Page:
When the deer is directly facing you with head held high, he gives you an opportunity to target the meaty area between his front legs. This brisket area offers access to a heart and lung shot.
If you’re shooting from ground level, your aim needs to be centered at the base of the neck. If you’re hunting from a tree stand, you’ll need to adjust the angle so that your round penetrates the same internal area as it would if you were shooting from the ground.
This shot placement often drops the deer right in its tracks, and if the deer does manage to run, he won’t go far.
Less Common Shots
When the most popular methods of where to shoot a deer aren’t an option for making a harvest, there are a couple of alternatives that can be very effective.
Targeting a deer’s spine requires precision. The spine lies just below the hairline of the deer’s back.
A shot to the spine not only breaks the bones at the point of impact, but the reverberation of the shot can also cause destruction along the entire length of the spine.
Of all the possible shot placement options available, this one requires the most precision. Shoot too high and all you’ll get is hair. Shoot too low and you could end up hitting the deer’s upper gut.
When choosing a spine shot, it’s imperative that you place your round as close to the front section of the deer’s body as possible. Shooting too far back could cause the deer to lose his ability to use his back legs, while leaving his front legs mobile.
It’s very possible for a deer to run long distances using only his front legs. Shooting close to the front of the deer’s body will disengage a larger area of his body, causing him to drop more quickly. Often, a well-placed spine shot will dispatch a deer immediately, making for an easy harvest.
Texas Heart Shot
While the origin of the name is questionable, the general consensus is that the Texas Heart Shot is about putting all your chips on the table when you’ve run out of other options.
This shot requires placing your round into the deer’s anal sphincter. You’re literally shooting the deer into his rump.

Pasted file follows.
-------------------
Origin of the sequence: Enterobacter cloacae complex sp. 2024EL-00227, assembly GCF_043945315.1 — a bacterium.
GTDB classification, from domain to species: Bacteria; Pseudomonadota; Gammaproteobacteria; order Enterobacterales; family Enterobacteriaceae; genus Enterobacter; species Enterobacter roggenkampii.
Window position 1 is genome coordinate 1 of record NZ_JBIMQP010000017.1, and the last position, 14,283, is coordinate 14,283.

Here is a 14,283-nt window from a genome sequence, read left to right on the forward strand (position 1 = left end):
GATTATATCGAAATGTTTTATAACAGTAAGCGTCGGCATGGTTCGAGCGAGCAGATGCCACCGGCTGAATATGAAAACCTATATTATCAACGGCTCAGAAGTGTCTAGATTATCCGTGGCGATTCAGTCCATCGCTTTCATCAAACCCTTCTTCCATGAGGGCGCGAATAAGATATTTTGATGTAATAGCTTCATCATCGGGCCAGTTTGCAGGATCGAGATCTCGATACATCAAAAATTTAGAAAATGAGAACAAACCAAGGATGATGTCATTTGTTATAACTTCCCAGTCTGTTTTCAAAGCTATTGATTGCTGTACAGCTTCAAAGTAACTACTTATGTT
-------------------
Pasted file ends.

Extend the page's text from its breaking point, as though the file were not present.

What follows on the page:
Not the meaty sections or the bone, but right into his colon by accessing the area directly beneath his fluffy tail. This shot is most often affected when the deer has winded you or otherwise gotten spooked and is high-tailing it away from you.
When he raises his flag in alarm he reveals his…there’s no delicate way to put this, butt hole and that’s exactly where you want your shot to go.
This shot placement often causes spinal damage which drops the deer. It’s not the ideal shot, but it’s an effective one when there are no other options.
The One Shot You Don’t Want to Make
When your round penetrates the stomach and surrounding body cavity of a deer, it’s called a gut shot. Gut shots often result in mortally wounded deer who can run for miles without leaving a sign of blood to follow.
If you’re lucky enough to harvest a gut-shot deer, the cleaning process is likely to be terribly unpleasant. A mixture of stomach juices, munched up acorns, and fecal matter creates a stench that’s hard to endure as you’re dressing a deer.
Never make a gut shot placement intentionally. It’s not something responsible hunters do.
While not a complete inventory of placement options on where to shoot a deer, this list covers some of the most effective choices.
Broadside shots offer an easy target for steady shots, as well as those who get the jitters when a big buck walks out. Precision shots often result in an immediate kill while showcasing the hunter’s marksmanship.
Quartering shots offer efficient harvest opportunities when easier choices of where to shoot a deer aren’t available. Also, when the deer is directly approaching you with his nose in the wind, the brisket shot is an excellent choice for making a harvest.
If you spend much time hunting, you’ll have opportunities to utilize each of these methods. The key to being a responsible, respected hunter is knowing where to shoot a deer for a quick, clean harvest.